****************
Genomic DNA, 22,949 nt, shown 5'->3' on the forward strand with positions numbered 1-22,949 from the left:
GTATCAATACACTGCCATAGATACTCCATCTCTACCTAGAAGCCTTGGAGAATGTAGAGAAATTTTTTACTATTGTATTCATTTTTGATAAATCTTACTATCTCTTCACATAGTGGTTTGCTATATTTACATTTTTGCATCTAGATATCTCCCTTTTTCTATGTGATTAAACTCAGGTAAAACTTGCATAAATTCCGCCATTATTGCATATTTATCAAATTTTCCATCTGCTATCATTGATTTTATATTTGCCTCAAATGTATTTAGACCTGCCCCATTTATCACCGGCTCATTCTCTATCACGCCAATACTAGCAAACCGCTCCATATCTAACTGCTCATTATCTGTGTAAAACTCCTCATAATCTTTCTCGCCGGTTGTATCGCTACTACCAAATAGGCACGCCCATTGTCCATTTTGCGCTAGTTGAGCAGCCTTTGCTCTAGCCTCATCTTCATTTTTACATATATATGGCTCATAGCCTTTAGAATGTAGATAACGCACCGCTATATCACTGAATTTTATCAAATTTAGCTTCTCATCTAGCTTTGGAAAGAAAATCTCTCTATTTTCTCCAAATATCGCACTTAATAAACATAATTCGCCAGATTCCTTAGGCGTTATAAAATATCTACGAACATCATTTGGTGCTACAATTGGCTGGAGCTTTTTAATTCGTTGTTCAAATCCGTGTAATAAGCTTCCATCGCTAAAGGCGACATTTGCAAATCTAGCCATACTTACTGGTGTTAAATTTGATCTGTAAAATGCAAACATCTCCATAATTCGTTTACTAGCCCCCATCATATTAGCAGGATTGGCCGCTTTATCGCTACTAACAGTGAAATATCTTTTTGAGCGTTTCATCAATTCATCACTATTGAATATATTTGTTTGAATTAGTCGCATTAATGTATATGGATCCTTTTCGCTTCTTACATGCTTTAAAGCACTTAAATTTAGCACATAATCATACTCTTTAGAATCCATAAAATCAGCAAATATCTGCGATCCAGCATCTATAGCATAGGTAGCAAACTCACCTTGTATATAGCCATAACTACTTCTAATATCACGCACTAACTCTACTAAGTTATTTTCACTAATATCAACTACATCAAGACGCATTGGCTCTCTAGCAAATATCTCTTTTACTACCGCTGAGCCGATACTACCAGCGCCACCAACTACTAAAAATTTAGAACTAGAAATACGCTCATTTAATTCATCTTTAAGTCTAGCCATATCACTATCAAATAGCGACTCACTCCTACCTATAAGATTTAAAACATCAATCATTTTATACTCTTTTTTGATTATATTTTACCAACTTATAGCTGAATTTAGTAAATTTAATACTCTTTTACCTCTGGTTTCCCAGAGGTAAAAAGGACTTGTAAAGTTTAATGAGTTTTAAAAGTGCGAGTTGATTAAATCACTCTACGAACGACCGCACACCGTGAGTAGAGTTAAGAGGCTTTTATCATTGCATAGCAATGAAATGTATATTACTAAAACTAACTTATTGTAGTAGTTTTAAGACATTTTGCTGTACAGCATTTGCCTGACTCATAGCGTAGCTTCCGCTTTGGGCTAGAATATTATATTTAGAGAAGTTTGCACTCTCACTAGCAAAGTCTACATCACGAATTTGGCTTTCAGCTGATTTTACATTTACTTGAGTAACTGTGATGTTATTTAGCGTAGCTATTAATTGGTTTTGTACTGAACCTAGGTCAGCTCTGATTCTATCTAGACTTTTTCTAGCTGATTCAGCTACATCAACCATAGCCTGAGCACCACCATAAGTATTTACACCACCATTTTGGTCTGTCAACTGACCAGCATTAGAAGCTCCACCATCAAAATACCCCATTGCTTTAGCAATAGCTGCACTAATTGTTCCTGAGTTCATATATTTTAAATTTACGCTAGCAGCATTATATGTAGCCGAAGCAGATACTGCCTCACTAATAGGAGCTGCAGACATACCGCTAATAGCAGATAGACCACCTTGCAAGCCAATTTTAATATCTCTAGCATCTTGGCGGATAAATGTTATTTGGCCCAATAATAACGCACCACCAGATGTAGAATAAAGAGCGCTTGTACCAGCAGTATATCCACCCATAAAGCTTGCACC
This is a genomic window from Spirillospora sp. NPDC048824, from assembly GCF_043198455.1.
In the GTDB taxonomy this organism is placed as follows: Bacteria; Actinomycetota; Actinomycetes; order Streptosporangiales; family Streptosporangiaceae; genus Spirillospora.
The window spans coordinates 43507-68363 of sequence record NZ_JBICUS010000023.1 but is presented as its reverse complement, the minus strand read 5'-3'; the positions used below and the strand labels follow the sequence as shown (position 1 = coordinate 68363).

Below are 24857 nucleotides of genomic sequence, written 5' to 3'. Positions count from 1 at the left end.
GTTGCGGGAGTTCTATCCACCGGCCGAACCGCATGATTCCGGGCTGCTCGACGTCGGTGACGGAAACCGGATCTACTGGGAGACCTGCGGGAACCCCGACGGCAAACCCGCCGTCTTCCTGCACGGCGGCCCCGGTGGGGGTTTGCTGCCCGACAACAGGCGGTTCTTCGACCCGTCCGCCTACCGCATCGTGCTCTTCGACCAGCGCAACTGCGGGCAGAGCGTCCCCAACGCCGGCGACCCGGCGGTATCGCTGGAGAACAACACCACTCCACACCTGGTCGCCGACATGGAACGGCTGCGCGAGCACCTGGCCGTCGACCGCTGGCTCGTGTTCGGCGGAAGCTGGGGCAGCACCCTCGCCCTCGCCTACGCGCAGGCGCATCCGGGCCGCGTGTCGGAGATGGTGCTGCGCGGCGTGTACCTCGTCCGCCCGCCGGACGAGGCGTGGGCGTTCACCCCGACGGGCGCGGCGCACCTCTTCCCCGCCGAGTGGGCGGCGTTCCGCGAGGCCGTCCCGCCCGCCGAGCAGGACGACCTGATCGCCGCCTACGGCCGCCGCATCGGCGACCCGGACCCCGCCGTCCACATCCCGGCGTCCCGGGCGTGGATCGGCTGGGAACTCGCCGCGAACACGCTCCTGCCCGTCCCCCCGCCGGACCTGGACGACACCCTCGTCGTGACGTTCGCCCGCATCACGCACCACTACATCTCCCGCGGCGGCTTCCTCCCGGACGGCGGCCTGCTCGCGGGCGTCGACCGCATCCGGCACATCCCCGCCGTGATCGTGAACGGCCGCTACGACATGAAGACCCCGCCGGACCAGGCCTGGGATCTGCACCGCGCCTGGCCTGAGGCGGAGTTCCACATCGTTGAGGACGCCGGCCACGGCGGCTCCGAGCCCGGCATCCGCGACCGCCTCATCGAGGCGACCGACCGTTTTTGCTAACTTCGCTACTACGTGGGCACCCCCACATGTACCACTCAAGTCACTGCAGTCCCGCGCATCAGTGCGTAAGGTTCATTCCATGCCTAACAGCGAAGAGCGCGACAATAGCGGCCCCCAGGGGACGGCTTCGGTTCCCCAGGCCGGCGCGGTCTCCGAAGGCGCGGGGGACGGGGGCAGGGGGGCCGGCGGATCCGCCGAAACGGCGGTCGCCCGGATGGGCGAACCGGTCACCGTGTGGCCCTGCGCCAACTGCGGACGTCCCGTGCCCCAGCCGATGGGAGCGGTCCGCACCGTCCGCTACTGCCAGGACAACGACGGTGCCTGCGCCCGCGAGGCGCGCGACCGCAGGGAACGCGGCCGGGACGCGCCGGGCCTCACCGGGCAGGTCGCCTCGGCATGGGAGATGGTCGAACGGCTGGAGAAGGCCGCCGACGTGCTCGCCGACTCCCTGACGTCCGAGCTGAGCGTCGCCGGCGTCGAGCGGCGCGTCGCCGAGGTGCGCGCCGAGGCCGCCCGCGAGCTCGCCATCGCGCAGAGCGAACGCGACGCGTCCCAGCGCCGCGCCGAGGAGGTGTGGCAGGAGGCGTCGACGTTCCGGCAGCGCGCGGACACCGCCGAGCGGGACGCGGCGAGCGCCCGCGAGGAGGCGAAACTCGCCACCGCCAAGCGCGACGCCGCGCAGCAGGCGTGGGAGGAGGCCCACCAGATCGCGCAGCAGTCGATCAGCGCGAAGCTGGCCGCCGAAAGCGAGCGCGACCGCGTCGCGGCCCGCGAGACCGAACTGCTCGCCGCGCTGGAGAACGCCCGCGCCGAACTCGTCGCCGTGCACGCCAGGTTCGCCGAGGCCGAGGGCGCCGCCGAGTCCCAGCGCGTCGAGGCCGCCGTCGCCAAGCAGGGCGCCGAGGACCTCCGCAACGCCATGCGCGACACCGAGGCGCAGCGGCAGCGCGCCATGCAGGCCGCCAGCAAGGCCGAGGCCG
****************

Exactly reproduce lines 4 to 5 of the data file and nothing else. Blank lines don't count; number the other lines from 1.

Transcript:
In the GTDB taxonomy this organism is placed as follows: Bacteria; Actinomycetota; Actinomycetes; order Streptosporangiales; family Streptosporangiaceae; genus Spirillospora.
The window spans coordinates 43507-68363 of sequence record NZ_JBICUS010000023.1 but is presented as its reverse complement, the minus strand read 5'-3'; the positions used below and the strand labels follow the sequence as shown (position 1 = coordinate 68363).